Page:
MP wants Energy Minister to halt attempts to stop passage of Local Content Bill
- Created on Wednesday, 28 August 2013 09:23
The Member of Parliament for Takoradi, Kwabena Mensah Darko is asking the Minister of Energy and Petroleum, Emmanuel Armah Kofi Bouah to immediately stop the move by some oil companies in the country to impede the passage of the Local Content Bill into law.
Legislative instrument (LI), which spells out regulations for the enforcement of provisions of the country’s Local Content and Participation Policy on the petroleum sector is currently before Parliament for considerations, and is expected to be passed into law after 21 sitting days.
The LI will also give legal backing to the proposed 10% ownership of all oild fields by Ghanaians, but the minority in Parliament has raised a number of issues with the Bill, which is threatening to impede its passage into law within the stipulated 21 days.
The MP for Takoradi also alleged some oil companies in the country are masterminding moves to stop the Bill from being passed into law.
According to him, the operators of the newly discovered oil field, Tweneboa Ten, for instance, want to sell the oil before the local content bill is passed into law.
This he said, would amount to a serious sabotage of government’s effort to give Ghanaians the opportunity to participate in the oil and gas industry.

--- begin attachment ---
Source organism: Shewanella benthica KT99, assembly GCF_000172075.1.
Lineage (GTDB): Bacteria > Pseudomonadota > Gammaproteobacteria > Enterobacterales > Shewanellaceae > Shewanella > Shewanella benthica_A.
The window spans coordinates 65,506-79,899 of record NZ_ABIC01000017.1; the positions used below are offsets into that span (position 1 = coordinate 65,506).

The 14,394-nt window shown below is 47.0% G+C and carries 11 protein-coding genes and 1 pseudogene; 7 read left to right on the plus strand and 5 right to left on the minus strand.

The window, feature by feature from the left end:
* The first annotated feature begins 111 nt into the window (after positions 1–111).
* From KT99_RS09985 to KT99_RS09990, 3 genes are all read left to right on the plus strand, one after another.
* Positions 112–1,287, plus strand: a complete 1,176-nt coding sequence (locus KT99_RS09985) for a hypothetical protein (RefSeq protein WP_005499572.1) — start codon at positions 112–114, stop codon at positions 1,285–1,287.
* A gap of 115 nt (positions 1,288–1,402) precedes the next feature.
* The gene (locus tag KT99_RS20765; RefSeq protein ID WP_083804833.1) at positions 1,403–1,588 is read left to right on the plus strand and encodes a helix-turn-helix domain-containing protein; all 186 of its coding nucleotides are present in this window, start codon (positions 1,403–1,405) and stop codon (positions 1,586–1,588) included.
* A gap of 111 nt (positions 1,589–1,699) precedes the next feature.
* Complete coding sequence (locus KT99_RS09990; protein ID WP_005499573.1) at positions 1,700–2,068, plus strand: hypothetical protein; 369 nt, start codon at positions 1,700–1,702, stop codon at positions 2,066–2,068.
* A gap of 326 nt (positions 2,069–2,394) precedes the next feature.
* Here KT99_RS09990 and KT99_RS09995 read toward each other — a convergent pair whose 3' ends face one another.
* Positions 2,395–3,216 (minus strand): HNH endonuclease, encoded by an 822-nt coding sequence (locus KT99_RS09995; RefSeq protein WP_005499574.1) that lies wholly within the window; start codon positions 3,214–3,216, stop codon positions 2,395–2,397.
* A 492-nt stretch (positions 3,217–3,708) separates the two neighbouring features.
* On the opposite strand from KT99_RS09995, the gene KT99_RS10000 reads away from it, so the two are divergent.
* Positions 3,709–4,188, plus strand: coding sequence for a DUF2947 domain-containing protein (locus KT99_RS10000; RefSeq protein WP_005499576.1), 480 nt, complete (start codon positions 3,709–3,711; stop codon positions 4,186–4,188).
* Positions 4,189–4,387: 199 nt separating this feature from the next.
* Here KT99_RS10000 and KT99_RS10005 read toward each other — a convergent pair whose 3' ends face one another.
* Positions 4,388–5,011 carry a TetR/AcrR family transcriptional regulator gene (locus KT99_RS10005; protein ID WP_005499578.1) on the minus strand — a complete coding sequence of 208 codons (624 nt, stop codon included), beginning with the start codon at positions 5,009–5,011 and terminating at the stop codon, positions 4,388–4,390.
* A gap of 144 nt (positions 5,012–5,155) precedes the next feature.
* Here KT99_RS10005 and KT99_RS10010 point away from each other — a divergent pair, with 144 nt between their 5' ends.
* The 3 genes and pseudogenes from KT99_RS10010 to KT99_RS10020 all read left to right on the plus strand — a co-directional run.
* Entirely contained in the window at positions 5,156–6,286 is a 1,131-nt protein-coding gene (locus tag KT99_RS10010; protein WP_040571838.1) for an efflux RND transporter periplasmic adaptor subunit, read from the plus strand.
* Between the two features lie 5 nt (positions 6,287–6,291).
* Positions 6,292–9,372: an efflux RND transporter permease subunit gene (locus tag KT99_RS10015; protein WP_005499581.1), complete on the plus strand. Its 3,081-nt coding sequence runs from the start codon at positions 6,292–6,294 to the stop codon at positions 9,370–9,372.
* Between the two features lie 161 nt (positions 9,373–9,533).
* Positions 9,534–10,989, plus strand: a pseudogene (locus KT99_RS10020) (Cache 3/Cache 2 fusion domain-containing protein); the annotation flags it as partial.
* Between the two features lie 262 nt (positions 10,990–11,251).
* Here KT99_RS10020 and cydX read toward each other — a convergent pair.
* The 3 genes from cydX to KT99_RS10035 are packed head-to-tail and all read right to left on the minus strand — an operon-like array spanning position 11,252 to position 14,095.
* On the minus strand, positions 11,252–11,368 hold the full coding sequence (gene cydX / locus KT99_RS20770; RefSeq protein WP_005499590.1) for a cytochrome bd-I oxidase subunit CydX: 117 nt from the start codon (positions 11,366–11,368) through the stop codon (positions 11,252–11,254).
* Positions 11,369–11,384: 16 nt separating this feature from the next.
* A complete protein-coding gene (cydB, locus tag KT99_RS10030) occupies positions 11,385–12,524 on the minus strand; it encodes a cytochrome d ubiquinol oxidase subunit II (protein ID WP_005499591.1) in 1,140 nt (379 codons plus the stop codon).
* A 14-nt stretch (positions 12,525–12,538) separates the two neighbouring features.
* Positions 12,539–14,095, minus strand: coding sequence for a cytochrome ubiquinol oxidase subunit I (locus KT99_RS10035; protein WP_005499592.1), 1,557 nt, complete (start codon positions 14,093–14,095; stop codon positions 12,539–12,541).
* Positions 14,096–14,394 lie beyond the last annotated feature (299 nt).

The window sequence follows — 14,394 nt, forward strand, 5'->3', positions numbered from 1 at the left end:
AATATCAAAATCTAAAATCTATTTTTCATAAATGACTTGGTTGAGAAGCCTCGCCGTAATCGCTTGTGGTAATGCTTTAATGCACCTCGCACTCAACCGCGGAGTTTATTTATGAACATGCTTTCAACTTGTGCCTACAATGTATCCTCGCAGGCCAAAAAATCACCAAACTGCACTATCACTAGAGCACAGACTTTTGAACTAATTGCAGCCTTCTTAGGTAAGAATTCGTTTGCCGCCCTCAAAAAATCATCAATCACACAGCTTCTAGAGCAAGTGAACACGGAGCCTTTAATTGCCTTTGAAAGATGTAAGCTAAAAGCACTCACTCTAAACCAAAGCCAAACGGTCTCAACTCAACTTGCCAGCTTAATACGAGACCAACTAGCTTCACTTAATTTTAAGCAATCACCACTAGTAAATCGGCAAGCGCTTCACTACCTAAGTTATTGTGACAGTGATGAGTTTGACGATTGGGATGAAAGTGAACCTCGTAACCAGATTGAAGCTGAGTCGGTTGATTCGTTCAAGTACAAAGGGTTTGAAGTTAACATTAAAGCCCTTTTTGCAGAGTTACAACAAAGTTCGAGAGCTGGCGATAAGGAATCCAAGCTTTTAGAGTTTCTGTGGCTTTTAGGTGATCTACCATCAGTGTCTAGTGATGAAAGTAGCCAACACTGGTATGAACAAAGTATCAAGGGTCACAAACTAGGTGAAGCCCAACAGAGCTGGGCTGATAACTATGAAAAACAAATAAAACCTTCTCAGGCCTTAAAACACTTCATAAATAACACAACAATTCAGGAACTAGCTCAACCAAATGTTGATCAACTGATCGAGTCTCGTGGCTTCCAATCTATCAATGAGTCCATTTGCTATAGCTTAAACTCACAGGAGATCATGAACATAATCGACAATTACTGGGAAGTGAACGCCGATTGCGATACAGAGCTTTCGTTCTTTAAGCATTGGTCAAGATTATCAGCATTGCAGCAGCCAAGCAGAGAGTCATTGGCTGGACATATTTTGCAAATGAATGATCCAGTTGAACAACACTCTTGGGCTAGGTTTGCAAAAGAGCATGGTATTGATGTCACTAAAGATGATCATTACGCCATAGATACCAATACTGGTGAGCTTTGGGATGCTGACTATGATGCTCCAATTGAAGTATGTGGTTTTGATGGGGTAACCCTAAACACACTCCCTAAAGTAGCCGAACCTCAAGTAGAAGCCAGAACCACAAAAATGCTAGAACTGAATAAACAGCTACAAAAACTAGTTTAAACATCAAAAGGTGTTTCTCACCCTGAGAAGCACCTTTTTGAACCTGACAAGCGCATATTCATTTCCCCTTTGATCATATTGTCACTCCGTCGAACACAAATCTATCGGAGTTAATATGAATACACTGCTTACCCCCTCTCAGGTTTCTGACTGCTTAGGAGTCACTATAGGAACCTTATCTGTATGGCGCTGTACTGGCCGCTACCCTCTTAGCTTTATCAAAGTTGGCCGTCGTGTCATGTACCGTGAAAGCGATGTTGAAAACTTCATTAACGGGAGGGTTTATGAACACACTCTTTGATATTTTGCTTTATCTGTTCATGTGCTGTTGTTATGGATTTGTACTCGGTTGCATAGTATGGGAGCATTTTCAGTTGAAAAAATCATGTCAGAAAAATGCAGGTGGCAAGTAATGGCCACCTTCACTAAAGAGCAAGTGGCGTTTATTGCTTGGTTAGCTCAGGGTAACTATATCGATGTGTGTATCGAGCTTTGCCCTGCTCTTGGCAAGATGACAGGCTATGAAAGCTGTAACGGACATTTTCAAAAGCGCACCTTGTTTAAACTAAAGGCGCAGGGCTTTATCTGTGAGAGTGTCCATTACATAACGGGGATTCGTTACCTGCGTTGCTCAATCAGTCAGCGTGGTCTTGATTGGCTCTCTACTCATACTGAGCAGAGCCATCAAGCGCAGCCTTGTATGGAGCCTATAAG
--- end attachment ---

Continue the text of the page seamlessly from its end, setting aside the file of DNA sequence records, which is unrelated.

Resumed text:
“Although the minority in Parliament may have reservations about the Bill, it should be allowed to pass into law so that in the future the needed changes could be made.”
Kwabena Darko Mensah noted that the Minister of Energy had earlier assured Ghanaians nothing would impede the passage of the Bill, but “if the operators of the oil fields fail to adhere to the directives, the President himself must step in because Ghanaians have been cheated for too long.”
He agreed with the Minority in Parliament that there is need for a Local Content Fund to give Ghanaians flexible and cheaper financial support to buy shares in the expected 10% local content.
He said the foreign expatriate get about 1% to 3% credit rate to come and invest in the oil industry but the Ghanaians are paying as high as 30% interest on loans to banks due to the 23% treasury rate of Bank of Ghana.
Kwabena Darko Mensah also noted that the Bill allows the Minister to review the percentage of local content, which could also be amended, but that should not prevent the passage of the Bill because the Minister could be expected to exercise his discretion positively ahead of any amendments.